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Weather Mitigation Research and Development Policy Authorization Act of 2009

This bill was introduced on May 20, 2009, in a previous session of Congress, but it did not receive a vote.

Although this bill was not enacted, its provisions could have become law by being included in another bill. It is common for legislative text to be introduced concurrently in multiple bills (called companion bills), re-introduced in subsequent sessions of Congress in new bills, or added to larger bills (sometimes called omnibus bills).

It is the purpose of this Act to develop a national cooperative Federal and State program of weather mitigation research and development.

Congress finds the following:

(1) According to a 2003 report by the National Research Council, ‘people in drought- and hail-prone areas willingly spend significant resources on weather mitigation programs, and in 2001 there were at least 66 operational programs being conducted in 10 States across the United States. At the same time, less than a handful of weather mitigation research programs are underway worldwide, and related research in the United States has dropped to less than $500,000 per year from a high of $20,000,000 in the late 1970s.’ The NRC report entitled ‘Critical Issues in Weather Modification Research’ also states that ‘a coordinated national program of weather modification research is needed’. Such a program is supported by States that need a scientific means of evaluating current programs and increasing their effectiveness through applied research.

(2) Droughts in the United States result in an average economic loss between $6,000,000,000 and $8,000,000,000 annually, while severe hail producing storms result in up to $2,300,000,000 damage to crops and over $2,000,000,000 in property loss annually. Snowpack, rain enhancement, and hail suppression weather mitigation projects could help reduce these losses, and additional research in these areas could make existing programs even more effective and permit them to better quantify the impacts of those projects. Recent droughts in the Western United States have produced low lake levels at Lake Powell and Lake Mead and have led the Seven Colorado River Basin States to create cooperative agreements. A separate cooperative agreement is in place for wintertime snowfall enhancement programs in the States of Utah, Colorado, and Wyoming to pursue water augmentation to benefit the entire Colorado River System.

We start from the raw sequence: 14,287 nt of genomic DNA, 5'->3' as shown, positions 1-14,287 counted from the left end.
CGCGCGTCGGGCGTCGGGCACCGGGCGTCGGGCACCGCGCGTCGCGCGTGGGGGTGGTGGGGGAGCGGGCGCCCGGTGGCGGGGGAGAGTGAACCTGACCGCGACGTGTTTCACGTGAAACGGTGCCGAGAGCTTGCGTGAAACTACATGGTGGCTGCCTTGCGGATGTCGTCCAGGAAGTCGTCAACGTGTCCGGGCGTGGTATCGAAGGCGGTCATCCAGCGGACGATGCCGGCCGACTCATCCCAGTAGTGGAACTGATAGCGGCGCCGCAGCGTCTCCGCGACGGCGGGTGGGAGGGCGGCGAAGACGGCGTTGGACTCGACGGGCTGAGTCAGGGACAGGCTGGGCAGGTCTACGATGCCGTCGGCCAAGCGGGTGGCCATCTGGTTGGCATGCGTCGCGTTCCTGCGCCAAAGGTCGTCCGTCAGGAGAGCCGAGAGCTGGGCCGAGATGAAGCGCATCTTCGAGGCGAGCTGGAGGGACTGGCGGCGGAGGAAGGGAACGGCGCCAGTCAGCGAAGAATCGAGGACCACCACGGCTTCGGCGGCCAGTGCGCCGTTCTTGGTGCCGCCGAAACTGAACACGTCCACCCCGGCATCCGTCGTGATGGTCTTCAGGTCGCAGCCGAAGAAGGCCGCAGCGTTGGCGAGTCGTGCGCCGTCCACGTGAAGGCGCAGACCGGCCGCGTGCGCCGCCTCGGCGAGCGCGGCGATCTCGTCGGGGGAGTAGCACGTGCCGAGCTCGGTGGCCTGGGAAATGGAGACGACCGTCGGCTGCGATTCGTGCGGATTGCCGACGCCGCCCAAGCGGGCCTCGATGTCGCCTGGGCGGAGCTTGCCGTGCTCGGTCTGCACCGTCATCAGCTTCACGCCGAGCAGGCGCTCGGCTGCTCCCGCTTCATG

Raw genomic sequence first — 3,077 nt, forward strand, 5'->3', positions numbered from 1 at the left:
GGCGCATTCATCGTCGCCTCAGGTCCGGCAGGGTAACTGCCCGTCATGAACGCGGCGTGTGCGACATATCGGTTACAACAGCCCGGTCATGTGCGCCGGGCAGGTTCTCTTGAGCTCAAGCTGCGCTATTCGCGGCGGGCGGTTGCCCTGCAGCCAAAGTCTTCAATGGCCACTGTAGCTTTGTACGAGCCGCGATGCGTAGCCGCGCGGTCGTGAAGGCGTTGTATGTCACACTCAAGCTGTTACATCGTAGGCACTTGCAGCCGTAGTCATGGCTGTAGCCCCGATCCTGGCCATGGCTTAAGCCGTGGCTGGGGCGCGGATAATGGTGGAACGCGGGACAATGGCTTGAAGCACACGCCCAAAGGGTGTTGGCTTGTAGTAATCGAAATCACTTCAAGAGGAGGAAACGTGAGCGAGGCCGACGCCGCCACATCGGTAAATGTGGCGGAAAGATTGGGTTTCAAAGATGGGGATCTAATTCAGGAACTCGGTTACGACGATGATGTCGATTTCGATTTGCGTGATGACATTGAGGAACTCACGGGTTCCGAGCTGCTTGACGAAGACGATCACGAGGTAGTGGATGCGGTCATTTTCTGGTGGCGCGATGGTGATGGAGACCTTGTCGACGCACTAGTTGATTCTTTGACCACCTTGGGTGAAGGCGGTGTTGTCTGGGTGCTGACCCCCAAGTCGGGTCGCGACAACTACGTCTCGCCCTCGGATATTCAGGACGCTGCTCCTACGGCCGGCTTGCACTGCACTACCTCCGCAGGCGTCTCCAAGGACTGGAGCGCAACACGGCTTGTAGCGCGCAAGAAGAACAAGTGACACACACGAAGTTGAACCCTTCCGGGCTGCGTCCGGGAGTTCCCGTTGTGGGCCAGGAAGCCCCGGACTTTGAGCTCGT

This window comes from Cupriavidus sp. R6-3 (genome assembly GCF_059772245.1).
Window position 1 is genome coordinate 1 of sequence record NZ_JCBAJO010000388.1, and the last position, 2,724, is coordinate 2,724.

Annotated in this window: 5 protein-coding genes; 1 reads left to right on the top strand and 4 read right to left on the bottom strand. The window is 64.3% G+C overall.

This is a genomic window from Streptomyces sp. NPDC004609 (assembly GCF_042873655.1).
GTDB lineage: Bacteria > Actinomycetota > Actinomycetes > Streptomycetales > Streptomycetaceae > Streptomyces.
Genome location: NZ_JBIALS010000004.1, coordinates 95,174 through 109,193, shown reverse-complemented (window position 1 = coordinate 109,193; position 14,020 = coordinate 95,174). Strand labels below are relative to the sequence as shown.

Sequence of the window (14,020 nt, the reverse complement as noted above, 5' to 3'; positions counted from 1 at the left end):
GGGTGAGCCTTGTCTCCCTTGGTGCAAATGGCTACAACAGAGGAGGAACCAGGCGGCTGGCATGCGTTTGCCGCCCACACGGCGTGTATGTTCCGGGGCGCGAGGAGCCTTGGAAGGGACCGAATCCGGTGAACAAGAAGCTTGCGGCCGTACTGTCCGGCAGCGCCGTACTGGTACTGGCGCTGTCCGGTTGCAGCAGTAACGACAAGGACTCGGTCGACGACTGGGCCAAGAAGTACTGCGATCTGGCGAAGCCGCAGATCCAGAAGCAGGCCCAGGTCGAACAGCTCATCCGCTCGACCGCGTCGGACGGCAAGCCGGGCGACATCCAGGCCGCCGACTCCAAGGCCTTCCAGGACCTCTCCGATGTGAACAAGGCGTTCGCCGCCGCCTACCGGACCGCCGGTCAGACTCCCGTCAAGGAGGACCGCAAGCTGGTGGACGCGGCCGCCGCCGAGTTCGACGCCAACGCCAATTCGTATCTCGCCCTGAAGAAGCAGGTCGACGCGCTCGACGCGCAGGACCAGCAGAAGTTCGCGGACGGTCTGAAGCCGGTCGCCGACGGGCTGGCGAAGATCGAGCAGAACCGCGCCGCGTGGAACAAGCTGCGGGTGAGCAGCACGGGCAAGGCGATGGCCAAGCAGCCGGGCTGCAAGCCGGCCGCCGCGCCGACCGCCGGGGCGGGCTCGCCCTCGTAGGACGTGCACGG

(3) Past and recent evaluations of the potential for snowpack augmentation by cloud seeding in the Colorado River Basin indicate the potential for a significant yield in runoff through properly designed projects. A 2006 evaluation by the Bureau of Reclamation of the Department of the Interior indicates the potential for 800,000 additional acre-feet of water.

(4) Weather mitigation research could provide insights on the interaction of pollution with the precipitation processes in cloud systems. Research into inadvertent and planned weather mitigation may increase our understanding and knowledge of any potential impacts.

(5) The recent Weather Damage Modification Program conducted by the Bureau of Reclamation employed a successful model for combining local, State, and Federal resources in providing a means for scientific evaluation of operational cloud-seeding projects (rainfall and snowfall enhancement and hail suppression) in North Dakota, Oklahoma, Texas, Colorado, Utah, Nevada, and California. [1]

Is this the last word? Maybe not. Sen. Kay Bailey Hutchison (R-Texas) recently introduced The Weather Mitigation Research and Development Policy Authorization Act of 2009. The legislation proposes appropriations of $25,000,000 for each of the fiscal years 2010 through 2014 to the National Science Foundation. Of this, 34 percent is to be divided and transferred to NASA and, yes, NOAA.

The legislation speaks only of weather modification in general without specifically mentioning hurricanes. However, this press release makes clear Hutchison's intentions to "mitigate the impact of severe climate and weather events, particularly hurricanes and storm surges." At a recent Senate hearing (which I attended) on Weathering the Storm: The Need for a National Hurricane Initiative, Hutchison reinforced her intentions but left no hint that she was aware of the DHS program and NOAA's rebuff. [2]

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Related Timeline Entries


“S. 601 — 111th Congress: Weather Mitigation Research and Development Policy Authorization Act of 2009.” 2009. September 21, 2021
Tracton, Steve. “NOAA Says No to DHS Hurricane Modification.” Capital Weather Gang, The Washington Post (2009).

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